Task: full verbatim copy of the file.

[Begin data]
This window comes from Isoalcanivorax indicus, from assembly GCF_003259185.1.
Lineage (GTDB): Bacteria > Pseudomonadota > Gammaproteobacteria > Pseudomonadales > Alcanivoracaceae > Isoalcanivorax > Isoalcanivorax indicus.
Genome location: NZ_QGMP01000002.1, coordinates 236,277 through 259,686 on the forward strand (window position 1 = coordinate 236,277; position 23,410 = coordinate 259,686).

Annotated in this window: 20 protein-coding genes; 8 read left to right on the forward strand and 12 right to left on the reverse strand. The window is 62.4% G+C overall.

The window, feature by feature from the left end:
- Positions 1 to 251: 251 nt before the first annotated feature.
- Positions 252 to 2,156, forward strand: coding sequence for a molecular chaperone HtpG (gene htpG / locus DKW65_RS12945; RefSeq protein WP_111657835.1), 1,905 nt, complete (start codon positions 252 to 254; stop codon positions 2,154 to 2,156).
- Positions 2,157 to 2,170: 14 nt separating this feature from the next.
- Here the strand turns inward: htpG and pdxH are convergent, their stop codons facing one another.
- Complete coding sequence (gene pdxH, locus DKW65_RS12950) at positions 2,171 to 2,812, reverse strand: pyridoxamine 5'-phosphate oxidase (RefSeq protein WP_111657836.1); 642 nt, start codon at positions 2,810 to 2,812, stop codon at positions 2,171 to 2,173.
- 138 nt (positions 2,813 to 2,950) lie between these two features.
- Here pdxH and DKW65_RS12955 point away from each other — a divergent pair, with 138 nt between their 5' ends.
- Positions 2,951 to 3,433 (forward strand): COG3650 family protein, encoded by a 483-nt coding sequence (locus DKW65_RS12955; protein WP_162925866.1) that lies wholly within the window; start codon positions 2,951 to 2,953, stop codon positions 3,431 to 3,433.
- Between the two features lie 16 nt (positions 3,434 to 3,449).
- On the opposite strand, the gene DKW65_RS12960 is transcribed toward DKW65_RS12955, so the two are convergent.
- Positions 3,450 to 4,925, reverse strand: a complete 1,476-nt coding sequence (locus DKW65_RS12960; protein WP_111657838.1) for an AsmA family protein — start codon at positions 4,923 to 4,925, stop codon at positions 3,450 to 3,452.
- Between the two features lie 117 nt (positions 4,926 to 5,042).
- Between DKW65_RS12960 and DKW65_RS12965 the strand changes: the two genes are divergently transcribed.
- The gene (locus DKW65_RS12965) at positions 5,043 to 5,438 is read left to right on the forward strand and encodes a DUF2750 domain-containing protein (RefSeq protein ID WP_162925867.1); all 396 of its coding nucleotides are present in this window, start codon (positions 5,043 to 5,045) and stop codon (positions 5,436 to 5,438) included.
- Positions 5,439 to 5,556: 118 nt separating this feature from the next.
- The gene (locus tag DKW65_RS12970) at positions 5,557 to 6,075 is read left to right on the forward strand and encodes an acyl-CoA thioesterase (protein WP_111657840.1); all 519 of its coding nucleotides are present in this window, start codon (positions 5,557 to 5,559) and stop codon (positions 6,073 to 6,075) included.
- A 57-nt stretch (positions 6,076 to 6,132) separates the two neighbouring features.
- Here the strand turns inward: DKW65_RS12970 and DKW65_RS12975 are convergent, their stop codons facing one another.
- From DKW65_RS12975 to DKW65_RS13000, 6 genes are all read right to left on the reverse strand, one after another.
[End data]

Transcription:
This window comes from Isoalcanivorax indicus, from assembly GCF_003259185.1.
Lineage (GTDB): Bacteria > Pseudomonadota > Gammaproteobacteria > Pseudomonadales > Alcanivoracaceae > Isoalcanivorax > Isoalcanivorax indicus.
Genome location: NZ_QGMP01000002.1, coordinates 236,277 through 259,686 on the forward strand (window position 1 = coordinate 236,277; position 23,410 = coordinate 259,686).

Annotated in this window: 20 protein-coding genes; 8 read left to right on the forward strand and 12 right to left on the reverse strand. The window is 62.4% G+C overall.

The window, feature by feature from the left end:
- Positions 1 to 251: 251 nt before the first annotated feature.
- Positions 252 to 2,156, forward strand: coding sequence for a molecular chaperone HtpG (gene htpG / locus DKW65_RS12945; RefSeq protein WP_111657835.1), 1,905 nt, complete (start codon positions 252 to 254; stop codon positions 2,154 to 2,156).
- Positions 2,157 to 2,170: 14 nt separating this feature from the next.
- Here the strand turns inward: htpG and pdxH are convergent, their stop codons facing one another.
- Complete coding sequence (gene pdxH, locus DKW65_RS12950) at positions 2,171 to 2,812, reverse strand: pyridoxamine 5'-phosphate oxidase (RefSeq protein WP_111657836.1); 642 nt, start codon at positions 2,810 to 2,812, stop codon at positions 2,171 to 2,173.
- 138 nt (positions 2,813 to 2,950) lie between these two features.
- Here pdxH and DKW65_RS12955 point away from each other — a divergent pair, with 138 nt between their 5' ends.
- Positions 2,951 to 3,433 (forward strand): COG3650 family protein, encoded by a 483-nt coding sequence (locus DKW65_RS12955; protein WP_162925866.1) that lies wholly within the window; start codon positions 2,951 to 2,953, stop codon positions 3,431 to 3,433.
- Between the two features lie 16 nt (positions 3,434 to 3,449).
- On the opposite strand, the gene DKW65_RS12960 is transcribed toward DKW65_RS12955, so the two are convergent.
- Positions 3,450 to 4,925, reverse strand: a complete 1,476-nt coding sequence (locus DKW65_RS12960; protein WP_111657838.1) for an AsmA family protein — start codon at positions 4,923 to 4,925, stop codon at positions 3,450 to 3,452.
- Between the two features lie 117 nt (positions 4,926 to 5,042).
- Between DKW65_RS12960 and DKW65_RS12965 the strand changes: the two genes are divergently transcribed.
- The gene (locus DKW65_RS12965) at positions 5,043 to 5,438 is read left to right on the forward strand and encodes a DUF2750 domain-containing protein (RefSeq protein ID WP_162925867.1); all 396 of its coding nucleotides are present in this window, start codon (positions 5,043 to 5,045) and stop codon (positions 5,436 to 5,438) included.
- Positions 5,439 to 5,556: 118 nt separating this feature from the next.
- The gene (locus tag DKW65_RS12970) at positions 5,557 to 6,075 is read left to right on the forward strand and encodes an acyl-CoA thioesterase (protein WP_111657840.1); all 519 of its coding nucleotides are present in this window, start codon (positions 5,557 to 5,559) and stop codon (positions 6,073 to 6,075) included.
- A 57-nt stretch (positions 6,076 to 6,132) separates the two neighbouring features.
- Here the strand turns inward: DKW65_RS12970 and DKW65_RS12975 are convergent, their stop codons facing one another.
- From DKW65_RS12975 to DKW65_RS13000, 6 genes are all read right to left on the reverse strand, one after another.